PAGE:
Ninth bird flu case confirmed in Ireland as 23,000 birds culled in the UK
A case of 'bird flu' has been confirmed by the Department of Agriculture in a whooper swan located in Borrisokane, Co. Tipperary.
It follows another two cases of bird flu have been detected in wild birds earlier this week.
It brings to nine the total number of incidences of bird flu since the first case was detected in in the last week of the year in Wexford. The latest cases were detected in North Tipperary, near Nenagh, in a mute swan and near Midleton, Cork in a grey heron.
In the UK, authorities have confirmed that more than 23,000 chickens are to be culled at a farm in Suffolk in the UK's seventh confirmed case of bird flu this year.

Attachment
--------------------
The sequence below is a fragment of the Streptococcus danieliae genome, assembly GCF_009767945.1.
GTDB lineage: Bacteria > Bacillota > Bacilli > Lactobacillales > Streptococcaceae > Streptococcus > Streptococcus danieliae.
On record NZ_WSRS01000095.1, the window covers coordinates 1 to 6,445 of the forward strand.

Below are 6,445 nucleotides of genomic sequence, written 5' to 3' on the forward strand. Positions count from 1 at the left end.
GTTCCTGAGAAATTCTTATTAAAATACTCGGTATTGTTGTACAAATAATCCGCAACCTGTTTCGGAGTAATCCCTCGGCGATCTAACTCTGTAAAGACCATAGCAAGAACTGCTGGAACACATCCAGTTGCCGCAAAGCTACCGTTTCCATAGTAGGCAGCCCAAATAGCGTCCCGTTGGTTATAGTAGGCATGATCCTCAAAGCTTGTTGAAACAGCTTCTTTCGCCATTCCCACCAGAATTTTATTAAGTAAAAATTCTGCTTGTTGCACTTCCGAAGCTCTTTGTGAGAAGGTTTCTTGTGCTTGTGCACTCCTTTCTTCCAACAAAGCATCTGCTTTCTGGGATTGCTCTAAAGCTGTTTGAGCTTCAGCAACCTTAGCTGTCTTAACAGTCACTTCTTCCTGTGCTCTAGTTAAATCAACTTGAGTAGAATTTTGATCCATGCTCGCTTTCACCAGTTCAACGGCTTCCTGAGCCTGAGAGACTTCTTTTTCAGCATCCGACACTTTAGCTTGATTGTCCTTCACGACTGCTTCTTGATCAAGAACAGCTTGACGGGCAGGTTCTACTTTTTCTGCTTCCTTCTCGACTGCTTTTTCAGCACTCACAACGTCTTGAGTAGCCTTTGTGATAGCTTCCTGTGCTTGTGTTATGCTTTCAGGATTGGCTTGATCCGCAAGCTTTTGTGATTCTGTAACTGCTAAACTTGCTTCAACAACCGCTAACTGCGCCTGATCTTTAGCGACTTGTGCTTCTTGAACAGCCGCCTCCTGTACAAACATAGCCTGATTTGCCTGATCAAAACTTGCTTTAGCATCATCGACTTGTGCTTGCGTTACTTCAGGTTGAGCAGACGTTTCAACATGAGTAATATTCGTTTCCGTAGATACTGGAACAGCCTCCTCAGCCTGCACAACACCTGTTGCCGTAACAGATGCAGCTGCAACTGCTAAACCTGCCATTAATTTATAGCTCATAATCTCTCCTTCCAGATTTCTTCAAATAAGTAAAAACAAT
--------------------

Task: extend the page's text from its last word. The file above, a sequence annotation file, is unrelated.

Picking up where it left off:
The Department for Environment, Food and Rural Affairs (Defra) has put restrictions in place at the premises after lab tests detected the avian flu strain H5N8.
Meanwhile, free range egg producers will be unable to market their eggs as “free range” if their birds are kept indoors for more than 12 weeks as they comply with the compulsory disease control regulations, according to Mairead McGuinness MEP and Vice-President of the European Parliament.
The problem is acute in some member states and concerns about avian influenza have increased with over 20,000 birds slaughtered in the UK due to avian influenza, McGuinness has warned.
"Thankfully, in Ireland, we have managed to keep the virus out of commercial flocks by keeping hens indoors and using strict bio-security measures.